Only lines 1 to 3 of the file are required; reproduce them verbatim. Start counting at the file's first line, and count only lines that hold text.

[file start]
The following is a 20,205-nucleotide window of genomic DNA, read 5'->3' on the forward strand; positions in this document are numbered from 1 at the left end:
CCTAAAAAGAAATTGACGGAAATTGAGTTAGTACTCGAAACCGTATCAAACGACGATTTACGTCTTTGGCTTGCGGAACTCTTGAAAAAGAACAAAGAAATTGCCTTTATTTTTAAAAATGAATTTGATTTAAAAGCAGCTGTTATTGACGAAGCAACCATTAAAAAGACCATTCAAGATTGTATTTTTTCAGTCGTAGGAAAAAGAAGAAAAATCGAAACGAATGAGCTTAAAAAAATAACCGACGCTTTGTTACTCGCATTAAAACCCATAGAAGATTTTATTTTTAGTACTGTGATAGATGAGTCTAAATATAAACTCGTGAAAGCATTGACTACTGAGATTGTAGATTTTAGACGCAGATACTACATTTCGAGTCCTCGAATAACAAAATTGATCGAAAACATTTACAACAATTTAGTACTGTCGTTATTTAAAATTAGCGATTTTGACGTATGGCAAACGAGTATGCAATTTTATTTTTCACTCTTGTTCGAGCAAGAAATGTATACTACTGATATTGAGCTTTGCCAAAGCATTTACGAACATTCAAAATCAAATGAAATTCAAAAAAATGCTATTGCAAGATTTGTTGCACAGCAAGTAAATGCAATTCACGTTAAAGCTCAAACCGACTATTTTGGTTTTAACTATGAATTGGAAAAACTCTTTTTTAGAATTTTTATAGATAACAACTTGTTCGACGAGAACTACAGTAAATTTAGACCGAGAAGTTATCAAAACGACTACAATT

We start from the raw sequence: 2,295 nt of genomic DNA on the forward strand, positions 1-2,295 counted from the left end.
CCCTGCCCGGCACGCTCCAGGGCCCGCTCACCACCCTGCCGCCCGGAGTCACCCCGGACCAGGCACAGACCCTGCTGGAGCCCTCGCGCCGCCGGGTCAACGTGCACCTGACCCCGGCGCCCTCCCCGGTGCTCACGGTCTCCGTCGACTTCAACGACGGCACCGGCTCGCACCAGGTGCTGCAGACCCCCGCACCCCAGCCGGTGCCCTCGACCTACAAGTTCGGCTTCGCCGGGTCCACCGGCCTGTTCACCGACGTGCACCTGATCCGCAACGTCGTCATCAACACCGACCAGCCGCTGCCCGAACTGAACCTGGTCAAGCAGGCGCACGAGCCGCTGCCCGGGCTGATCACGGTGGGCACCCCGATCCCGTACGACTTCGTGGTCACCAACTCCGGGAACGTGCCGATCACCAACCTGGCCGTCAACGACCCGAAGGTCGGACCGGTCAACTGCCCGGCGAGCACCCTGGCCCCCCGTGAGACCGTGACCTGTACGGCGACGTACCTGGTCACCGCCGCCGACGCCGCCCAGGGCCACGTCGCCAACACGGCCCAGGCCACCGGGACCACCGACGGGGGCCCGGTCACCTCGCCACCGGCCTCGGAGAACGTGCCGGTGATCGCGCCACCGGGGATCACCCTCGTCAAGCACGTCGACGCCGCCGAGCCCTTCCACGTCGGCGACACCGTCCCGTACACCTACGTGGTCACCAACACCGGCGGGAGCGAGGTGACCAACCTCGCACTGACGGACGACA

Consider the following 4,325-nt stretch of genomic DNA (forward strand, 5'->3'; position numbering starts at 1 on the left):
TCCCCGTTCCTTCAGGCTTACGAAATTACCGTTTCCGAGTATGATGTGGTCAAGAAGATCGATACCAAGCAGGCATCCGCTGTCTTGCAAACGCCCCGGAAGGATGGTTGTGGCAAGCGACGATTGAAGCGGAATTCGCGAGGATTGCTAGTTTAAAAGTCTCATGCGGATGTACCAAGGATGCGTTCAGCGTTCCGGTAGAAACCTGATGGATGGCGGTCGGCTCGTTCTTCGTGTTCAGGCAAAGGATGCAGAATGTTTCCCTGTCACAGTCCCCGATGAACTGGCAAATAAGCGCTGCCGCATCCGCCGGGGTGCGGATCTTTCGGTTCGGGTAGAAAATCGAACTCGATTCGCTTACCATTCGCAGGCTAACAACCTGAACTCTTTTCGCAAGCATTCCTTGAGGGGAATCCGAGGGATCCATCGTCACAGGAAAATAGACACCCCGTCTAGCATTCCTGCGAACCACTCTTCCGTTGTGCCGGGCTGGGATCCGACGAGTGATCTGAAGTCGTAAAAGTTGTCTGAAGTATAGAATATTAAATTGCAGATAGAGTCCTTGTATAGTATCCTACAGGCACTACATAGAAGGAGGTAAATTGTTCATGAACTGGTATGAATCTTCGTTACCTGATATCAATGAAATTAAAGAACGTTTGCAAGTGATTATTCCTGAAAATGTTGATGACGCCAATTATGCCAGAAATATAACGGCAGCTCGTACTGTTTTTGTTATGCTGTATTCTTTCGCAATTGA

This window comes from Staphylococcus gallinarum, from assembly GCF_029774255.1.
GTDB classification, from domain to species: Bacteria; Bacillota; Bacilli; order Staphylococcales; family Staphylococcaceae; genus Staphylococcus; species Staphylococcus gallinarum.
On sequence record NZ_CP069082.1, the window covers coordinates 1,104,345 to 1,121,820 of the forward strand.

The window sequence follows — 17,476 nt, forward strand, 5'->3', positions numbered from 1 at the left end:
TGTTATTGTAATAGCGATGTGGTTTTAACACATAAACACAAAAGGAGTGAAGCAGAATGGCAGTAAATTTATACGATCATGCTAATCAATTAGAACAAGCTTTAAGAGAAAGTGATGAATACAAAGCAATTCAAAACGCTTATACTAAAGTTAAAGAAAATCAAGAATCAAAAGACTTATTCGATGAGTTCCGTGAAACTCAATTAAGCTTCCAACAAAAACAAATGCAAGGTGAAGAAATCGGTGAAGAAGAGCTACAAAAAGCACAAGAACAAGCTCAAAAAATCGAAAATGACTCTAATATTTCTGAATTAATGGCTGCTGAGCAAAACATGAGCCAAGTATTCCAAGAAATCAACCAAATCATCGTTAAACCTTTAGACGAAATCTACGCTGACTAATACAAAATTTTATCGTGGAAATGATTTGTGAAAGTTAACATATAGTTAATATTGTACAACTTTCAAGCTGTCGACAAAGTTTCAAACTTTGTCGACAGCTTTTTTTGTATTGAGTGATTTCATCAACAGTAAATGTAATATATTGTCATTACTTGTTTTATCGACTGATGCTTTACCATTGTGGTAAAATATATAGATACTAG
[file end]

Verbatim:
The following is a 20,205-nucleotide window of genomic DNA, read 5'->3' on the forward strand; positions in this document are numbered from 1 at the left end:
CCTAAAAAGAAATTGACGGAAATTGAGTTAGTACTCGAAACCGTATCAAACGACGATTTACGTCTTTGGCTTGCGGAACTCTTGAAAAAGAACAAAGAAATTGCCTTTATTTTTAAAAATGAATTTGATTTAAAAGCAGCTGTTATTGACGAAGCAACCATTAAAAAGACCATTCAAGATTGTATTTTTTCAGTCGTAGGAAAAAGAAGAAAAATCGAAACGAATGAGCTTAAAAAAATAACCGACGCTTTGTTACTCGCATTAAAACCCATAGAAGATTTTATTTTTAGTACTGTGATAGATGAGTCTAAATATAAACTCGTGAAAGCATTGACTACTGAGATTGTAGATTTTAGACGCAGATACTACATTTCGAGTCCTCGAATAACAAAATTGATCGAAAACATTTACAACAATTTAGTACTGTCGTTATTTAAAATTAGCGATTTTGACGTATGGCAAACGAGTATGCAATTTTATTTTTCACTCTTGTTCGAGCAAGAAATGTATACTACTGATATTGAGCTTTGCCAAAGCATTTACGAACATTCAAAATCAAATGAAATTCAAAAAAATGCTATTGCAAGATTTGTTGCACAGCAAGTAAATGCAATTCACGTTAAAGCTCAAACCGACTATTTTGGTTTTAACTATGAATTGGAAAAACTCTTTTTTAGAATTTTTATAGATAACAACTTGTTCGACGAGAACTACAGTAAATTTAGACCGAGAAGTTATCAAAACGACTACAATT

We start from the raw sequence: 2,295 nt of genomic DNA on the forward strand, positions 1-2,295 counted from the left end.